If the client insists on seeking input from others, offer a compromise. Suggest involving a mutually agreed-upon expert or a neutral third party who can provide an unbiased perspective. This way, you can ensure that the input received is from a qualified source and aligns with the project’s goals.
7. Evaluate the client relationship.
Continuously assess whether the client’s behavior and actions align with your professional standards and values. If the client consistently undermines your work and compromises the consulting process, consider the impact on your reputation, well-being, and the quality of work you can deliver.
8. Consider terminating the engagement.
If the client’s behavior persistently undermines your work and professionalism, while compromising the project’s outcomes, consider terminating the engagement. Prioritize your professional integrity and the quality of work you deliver.
In the end…
After several months, this client and I had long surpassed the number of hours I’d intended to spend with her, the conversations had gotten deeply personal (think: more therapy than strategy), and I lost the ability to strike a balance between supporting her emotional needs and moving her forward. Even reminding her of our shared goals elicited something akin to “yeah but” or “yeah yeah yeah.”
Sadly, I had resigned myself to: If this is how she wants to use our time—and especially since her reviews of our sessions were GLOWING—then I will allow things to progress another few meetings.
In other words, I sacrificed my professional boundaries—because she was a friend of a friend, but also because she was her own worst enemy and I truly wanted to help her break that cycle. Never again!
While recognizing that she needed help, she was incapable of recognizing that she had hired me for a specific kind of help.
Then, after gushing over video chat and email about how unbelievably life-altering our work together had been for her, she entered a call in a very different mood. She demeaned the work she had previously admired, breaking down emotionally and reiterating that she didn’t know who or where she was.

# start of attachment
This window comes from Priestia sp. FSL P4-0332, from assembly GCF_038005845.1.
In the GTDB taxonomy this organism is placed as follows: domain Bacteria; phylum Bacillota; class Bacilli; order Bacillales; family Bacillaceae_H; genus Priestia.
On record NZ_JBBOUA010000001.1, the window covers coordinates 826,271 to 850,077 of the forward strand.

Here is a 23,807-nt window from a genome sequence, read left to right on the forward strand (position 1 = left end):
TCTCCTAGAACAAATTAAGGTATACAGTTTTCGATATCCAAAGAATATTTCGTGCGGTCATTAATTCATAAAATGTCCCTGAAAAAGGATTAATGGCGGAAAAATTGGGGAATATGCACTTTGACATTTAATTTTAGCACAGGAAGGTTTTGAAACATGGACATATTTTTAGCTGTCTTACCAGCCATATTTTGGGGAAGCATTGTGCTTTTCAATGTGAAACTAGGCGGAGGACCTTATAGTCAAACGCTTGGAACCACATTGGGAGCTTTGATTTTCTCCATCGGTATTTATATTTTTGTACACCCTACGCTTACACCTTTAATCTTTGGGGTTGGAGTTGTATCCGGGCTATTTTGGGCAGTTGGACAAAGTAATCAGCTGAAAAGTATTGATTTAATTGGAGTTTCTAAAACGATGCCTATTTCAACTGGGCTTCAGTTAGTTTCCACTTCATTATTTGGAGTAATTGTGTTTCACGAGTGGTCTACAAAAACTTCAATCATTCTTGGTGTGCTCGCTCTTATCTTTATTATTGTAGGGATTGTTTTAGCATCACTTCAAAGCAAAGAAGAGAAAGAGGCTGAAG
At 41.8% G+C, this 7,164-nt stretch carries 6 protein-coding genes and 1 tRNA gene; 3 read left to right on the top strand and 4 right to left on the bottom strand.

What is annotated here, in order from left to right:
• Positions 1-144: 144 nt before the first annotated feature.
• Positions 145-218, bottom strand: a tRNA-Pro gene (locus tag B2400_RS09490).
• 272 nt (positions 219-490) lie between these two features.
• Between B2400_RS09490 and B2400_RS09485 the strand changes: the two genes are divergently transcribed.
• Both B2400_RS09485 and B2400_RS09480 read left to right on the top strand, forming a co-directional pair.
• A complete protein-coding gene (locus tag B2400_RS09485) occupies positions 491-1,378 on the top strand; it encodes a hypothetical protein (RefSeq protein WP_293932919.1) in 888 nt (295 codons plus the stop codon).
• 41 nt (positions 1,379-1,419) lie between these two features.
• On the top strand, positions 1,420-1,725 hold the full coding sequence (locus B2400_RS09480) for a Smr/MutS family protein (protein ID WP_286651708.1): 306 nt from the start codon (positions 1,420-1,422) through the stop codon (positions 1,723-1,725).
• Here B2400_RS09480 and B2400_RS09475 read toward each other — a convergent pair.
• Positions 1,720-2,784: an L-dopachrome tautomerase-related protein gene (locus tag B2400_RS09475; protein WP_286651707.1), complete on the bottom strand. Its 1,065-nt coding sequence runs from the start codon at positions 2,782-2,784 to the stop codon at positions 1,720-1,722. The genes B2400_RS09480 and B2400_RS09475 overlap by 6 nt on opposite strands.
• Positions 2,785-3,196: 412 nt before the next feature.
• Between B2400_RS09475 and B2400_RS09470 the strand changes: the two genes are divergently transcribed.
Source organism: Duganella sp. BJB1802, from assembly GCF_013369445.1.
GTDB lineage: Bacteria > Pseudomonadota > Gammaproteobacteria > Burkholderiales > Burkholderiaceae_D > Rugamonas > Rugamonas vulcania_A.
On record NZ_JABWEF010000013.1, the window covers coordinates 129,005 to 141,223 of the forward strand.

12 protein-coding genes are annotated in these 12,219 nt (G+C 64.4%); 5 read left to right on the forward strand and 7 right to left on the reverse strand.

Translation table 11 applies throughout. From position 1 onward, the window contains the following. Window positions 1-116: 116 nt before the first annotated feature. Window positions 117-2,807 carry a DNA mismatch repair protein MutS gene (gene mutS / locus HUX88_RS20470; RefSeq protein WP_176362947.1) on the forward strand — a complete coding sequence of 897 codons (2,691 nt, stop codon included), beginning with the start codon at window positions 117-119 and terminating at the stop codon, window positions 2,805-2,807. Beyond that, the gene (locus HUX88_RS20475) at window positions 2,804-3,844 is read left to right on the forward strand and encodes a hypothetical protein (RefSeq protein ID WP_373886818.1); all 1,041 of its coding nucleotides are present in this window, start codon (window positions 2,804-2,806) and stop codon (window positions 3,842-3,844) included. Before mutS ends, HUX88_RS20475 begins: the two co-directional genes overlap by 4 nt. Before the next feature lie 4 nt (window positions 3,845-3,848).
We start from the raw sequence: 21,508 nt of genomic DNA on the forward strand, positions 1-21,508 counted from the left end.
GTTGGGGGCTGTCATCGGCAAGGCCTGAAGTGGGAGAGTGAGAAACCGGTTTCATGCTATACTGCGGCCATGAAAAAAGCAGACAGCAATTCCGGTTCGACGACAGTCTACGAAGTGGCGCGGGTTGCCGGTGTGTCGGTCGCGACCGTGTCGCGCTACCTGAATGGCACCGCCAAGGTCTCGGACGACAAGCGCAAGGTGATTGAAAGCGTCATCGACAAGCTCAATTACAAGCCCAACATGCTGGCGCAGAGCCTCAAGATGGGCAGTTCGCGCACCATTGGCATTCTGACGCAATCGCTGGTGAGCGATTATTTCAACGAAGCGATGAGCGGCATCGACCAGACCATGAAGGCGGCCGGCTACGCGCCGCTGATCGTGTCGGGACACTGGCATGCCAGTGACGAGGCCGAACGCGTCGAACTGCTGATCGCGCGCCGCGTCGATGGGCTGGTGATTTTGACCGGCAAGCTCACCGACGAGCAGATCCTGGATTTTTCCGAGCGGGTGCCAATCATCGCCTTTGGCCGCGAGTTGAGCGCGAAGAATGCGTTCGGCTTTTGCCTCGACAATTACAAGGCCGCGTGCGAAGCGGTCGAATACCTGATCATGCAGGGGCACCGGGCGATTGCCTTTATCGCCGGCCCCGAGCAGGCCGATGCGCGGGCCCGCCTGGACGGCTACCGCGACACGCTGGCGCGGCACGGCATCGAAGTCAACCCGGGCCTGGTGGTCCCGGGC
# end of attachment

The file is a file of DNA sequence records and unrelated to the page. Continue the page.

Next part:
I was deeply offended; anger was brewing and my voice started to shake. But I swallowed and locked into being stoic.
“I’m surprised to hear you say that as the last few times we’ve spoken, you’ve been overwhelmingly positive about these sessions.”
I firmly yet gently declined her assessment, re-stated the truth (how much she had gotten from the sessions), and reminded her that she had chosen to distract her attention in many other ways, which causes lack of focus for this kind of work. She agreed.
We spoke for nearly two hours again, then closed the call.
Then came the emails…
- Email 1: She apologized.
- Email 2: I empathized. Everything would be fine, I said, and restated our goals.
- Email 3: She accused me of not delivering and said she wanted her money back.
- Email 4: I refused, restating the value she recognized in our service and in my copious time. I politely ended the contract, declining to take the final payment, as a sign of good will (but also to be rid of her), and wished her well.
- Email 5: She apologized again, then tried to coerce me into working with her again.
- Email 6: I more firmly and succinctly closed the correspondence.
- Email 7: She tried to incite an argument, to which I declined to respond.
- Email 8: She reappeared several months later to start work together again.
- Email 9: I declined and wished her well.
- Email 10: She tried to accuse me again of not delivering, asking for her money back.
- Email 11: I reiterated the terms in which I ended our contract (not taking final payment) and terminated communication with her firmly and politely—and indefinitely.
Just look at all the TIME she sucked!
This is a very rare relationship for me; I’m fortunate to have some of the most reasonable, accessible clients, who understand what they are hiring us to do.
Trust your gut—don’t take the client if it just doesn’t feel right. And if you do, protect yourself!